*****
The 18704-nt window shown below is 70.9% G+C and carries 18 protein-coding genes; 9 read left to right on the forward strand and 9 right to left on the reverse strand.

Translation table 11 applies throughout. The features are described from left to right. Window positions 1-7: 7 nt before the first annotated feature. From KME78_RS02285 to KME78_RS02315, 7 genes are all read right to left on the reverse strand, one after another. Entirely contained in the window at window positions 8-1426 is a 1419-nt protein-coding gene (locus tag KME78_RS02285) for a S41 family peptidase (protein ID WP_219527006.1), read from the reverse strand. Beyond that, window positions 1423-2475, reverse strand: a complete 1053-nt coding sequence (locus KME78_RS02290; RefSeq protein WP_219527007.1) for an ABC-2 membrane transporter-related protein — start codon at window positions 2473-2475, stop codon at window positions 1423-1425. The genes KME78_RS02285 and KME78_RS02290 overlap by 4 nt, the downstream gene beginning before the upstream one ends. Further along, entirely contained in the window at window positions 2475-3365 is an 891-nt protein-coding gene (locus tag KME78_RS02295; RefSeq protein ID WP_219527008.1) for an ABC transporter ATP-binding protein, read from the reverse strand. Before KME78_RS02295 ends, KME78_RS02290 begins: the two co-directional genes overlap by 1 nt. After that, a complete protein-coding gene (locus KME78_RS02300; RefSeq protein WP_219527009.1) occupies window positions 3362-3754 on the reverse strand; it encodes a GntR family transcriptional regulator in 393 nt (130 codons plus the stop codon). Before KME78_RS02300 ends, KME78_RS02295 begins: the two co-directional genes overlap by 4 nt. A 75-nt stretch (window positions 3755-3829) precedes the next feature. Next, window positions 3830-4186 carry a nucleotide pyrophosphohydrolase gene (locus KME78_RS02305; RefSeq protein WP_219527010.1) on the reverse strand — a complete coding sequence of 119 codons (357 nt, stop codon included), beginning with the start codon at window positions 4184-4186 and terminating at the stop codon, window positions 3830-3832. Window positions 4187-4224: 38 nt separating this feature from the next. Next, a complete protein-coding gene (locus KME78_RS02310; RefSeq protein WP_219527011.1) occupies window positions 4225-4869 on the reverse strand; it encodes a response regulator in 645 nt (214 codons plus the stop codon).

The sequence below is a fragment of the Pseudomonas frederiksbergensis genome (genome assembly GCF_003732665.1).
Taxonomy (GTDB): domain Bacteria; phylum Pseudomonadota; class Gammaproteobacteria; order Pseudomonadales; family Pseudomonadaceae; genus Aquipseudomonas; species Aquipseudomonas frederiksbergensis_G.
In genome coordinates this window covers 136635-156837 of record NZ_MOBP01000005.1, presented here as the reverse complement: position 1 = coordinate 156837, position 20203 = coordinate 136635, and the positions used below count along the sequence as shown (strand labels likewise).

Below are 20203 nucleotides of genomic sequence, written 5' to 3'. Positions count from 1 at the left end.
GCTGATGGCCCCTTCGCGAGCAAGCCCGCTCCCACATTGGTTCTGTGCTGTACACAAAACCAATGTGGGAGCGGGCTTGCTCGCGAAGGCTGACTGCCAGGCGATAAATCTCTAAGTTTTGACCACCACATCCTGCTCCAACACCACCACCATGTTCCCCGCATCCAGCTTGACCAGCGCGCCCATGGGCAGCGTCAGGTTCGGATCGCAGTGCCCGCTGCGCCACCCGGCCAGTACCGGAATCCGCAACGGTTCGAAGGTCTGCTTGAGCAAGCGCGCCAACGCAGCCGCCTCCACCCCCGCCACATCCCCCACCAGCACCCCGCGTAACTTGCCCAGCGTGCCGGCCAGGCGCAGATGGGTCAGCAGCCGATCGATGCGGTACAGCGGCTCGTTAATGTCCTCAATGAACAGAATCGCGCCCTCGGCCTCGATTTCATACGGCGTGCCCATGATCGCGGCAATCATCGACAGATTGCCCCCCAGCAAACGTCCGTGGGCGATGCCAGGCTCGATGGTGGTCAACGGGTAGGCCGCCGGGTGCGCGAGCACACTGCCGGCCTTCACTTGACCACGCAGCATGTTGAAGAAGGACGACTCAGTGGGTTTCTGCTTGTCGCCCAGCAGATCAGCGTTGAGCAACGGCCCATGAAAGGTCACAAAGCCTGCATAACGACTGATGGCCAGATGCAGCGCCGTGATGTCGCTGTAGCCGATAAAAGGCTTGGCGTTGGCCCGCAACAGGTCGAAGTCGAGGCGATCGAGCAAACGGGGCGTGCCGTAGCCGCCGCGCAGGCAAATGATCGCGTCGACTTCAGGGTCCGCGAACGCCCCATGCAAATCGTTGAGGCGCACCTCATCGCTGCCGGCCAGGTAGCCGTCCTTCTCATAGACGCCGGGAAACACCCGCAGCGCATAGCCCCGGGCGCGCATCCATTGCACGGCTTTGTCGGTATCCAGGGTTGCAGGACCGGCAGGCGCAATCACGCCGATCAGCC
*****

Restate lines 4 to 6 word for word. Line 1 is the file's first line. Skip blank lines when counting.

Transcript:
Taxonomy (GTDB): domain Bacteria; phylum Pseudomonadota; class Gammaproteobacteria; order Pseudomonadales; family Pseudomonadaceae; genus Aquipseudomonas; species Aquipseudomonas frederiksbergensis_G.
In genome coordinates this window covers 136635-156837 of record NZ_MOBP01000005.1, presented here as the reverse complement: position 1 = coordinate 156837, position 20203 = coordinate 136635, and the positions used below count along the sequence as shown (strand labels likewise).

Below are 20203 nucleotides of genomic sequence, written 5' to 3'. Positions count from 1 at the left end.